And why is the food there? Because that’s where Joseph is. Not by his own design but by his brothers’ devious scheming. 

His brothers have frustrated God’s plans. 

Life didn’t turn out the way Joseph had expected and, neither it seems, the way God had designed. God had big plans for the people in the land, but the people there, like at Babel, stopped listening and succumbed to jealousy instead. Their sin got in the way of hearing what God was saying. 

Joseph, rotting in a jail cell after being sold into slavery, would seem likely to despair. He had been living the high life as his father’s favorite only to end up in a foreign land in jail, having been wrongly accused after being sold into slavery. 

Life hadn’t turned out the way any of them desired. Not even the way God had designed. 

And that’s the thing. We explored this before. So often, what people are deeply angry about, so angry about that they can’t even articulate it, is the way things turned out. 

We have big expectations at the start of our lives, especially as we emerge into adulthood and begin to build a life for ourselves. And then things don’t turn out as planned. Rarely in fact does that happen. The stories of our lives mirror the stories of so many others. Consider Harry Truman: he never intended to be a president. He was a failed farmer and failed business man just trying to scrape enough money together to keep his family going. He was constantly out of money, out of luck, and life seemed against him.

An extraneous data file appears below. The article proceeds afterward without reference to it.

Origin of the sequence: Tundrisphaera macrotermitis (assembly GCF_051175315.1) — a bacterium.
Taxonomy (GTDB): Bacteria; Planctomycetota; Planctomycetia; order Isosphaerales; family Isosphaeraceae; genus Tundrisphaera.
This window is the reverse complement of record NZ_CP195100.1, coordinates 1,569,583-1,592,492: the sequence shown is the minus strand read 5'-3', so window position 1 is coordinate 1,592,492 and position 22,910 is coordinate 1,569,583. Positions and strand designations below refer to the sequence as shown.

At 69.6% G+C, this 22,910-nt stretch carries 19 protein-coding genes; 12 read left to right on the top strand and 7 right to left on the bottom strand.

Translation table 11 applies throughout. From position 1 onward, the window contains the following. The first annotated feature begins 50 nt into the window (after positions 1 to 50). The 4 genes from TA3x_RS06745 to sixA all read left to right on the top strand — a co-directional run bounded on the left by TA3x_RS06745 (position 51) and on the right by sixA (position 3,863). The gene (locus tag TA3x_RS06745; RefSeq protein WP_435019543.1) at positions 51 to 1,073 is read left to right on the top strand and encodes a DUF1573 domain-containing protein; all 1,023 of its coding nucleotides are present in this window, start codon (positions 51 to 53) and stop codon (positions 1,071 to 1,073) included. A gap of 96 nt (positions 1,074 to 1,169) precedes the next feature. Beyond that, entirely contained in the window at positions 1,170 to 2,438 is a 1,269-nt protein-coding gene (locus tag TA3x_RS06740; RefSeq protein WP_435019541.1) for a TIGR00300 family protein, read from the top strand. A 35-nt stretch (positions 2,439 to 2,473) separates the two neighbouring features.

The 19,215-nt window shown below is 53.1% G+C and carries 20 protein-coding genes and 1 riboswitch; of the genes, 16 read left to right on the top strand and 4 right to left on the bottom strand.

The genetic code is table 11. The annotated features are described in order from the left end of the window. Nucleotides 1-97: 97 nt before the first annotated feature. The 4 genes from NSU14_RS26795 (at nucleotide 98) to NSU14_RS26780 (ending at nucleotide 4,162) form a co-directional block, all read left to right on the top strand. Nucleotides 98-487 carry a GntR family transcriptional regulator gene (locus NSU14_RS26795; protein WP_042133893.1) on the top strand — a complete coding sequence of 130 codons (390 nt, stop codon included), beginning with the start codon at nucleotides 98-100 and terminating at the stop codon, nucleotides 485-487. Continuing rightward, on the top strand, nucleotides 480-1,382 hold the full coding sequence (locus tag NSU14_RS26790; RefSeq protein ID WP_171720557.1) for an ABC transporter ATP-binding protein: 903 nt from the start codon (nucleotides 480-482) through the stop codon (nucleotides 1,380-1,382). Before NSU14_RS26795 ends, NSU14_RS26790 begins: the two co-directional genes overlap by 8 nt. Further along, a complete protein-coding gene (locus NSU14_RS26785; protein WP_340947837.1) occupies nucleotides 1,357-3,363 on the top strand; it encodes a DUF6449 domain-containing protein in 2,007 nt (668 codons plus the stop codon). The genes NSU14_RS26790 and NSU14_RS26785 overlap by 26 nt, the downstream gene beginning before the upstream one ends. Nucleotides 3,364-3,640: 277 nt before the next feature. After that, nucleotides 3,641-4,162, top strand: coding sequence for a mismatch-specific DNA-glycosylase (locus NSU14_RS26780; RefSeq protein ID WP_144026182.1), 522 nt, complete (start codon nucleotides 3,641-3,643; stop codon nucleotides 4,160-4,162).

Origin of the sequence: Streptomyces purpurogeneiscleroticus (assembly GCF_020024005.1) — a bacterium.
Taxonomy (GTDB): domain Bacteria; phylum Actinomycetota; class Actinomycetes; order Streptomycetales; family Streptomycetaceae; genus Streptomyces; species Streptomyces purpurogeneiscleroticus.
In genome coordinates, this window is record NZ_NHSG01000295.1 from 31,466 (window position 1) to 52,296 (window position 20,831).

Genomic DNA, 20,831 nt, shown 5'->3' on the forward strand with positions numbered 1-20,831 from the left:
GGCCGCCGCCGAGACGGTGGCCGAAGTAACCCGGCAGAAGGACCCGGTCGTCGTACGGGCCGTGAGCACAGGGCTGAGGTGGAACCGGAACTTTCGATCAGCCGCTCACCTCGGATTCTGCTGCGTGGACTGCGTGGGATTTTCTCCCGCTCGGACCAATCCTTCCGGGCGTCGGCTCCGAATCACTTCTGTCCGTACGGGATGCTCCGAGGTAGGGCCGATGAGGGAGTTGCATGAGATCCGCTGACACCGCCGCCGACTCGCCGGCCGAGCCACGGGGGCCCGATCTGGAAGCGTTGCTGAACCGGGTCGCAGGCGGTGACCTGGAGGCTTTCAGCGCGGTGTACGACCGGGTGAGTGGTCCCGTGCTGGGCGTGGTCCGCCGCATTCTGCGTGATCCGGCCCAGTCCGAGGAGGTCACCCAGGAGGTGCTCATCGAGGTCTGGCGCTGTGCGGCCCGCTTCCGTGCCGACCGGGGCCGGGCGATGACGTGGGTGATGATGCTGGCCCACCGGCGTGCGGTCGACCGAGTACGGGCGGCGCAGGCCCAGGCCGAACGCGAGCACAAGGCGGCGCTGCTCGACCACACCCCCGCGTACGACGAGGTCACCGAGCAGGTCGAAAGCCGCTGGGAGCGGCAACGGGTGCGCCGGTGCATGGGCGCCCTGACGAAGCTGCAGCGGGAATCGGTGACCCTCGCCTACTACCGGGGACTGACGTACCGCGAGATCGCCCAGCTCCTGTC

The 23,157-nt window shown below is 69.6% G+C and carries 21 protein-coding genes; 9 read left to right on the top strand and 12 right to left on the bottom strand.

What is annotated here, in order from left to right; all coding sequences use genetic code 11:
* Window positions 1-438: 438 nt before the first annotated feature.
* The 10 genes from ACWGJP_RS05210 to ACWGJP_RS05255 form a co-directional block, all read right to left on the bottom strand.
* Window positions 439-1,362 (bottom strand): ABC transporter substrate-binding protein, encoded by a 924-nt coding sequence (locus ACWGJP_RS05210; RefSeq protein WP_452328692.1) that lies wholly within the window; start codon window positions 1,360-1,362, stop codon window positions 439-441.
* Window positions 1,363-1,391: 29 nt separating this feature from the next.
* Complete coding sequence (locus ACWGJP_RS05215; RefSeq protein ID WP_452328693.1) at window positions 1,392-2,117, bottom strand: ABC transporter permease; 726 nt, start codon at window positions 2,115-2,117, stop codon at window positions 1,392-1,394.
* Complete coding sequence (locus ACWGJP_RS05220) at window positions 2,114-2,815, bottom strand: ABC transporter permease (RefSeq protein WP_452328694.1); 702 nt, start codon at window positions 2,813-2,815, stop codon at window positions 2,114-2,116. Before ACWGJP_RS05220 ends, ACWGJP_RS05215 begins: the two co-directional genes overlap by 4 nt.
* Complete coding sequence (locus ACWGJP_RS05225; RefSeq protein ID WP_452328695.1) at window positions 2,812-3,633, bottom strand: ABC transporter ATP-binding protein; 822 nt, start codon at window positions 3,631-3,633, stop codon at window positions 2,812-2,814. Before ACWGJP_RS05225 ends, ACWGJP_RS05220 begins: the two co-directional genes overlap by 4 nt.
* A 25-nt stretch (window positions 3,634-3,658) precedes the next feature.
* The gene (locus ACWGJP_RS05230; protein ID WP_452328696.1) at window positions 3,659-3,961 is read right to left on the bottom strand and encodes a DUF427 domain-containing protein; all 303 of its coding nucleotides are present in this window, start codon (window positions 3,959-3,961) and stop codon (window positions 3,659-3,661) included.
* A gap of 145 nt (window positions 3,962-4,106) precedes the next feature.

Life seemed constantly against Joseph, too, sitting in his jail cell. 

I wonder how you feel about life this morning? Is it constantly set against you? How many of your best laid plans have failed? Have things turned out the way you expected, the way you labored for? 

We spend much of life looking in the rearview mirror. If only I’d done this, if only I’d known that, if only I’d….you fill in the blank. Life is full of regrets. We think if only we’d done this differently or that differently, things would have turned out better. Our lives are consumed by endings, thinking that the pages of that chapter are already written and cannot be undone. 

And so now we’re stuck with what’s left, with the way things turned out, trying to make the best of it but despairing because there’s not much to make of it. Life just didn’t turn out great and we’re left holding what remains. Or if that doesn’t describe your circumstance this morning, it’s easy to become worried and fearful that life will turn to disappointment and failure. And so we strive and fight and push and hustle so that our lives don’t turn out that way. 

We want to control how our lives turn out.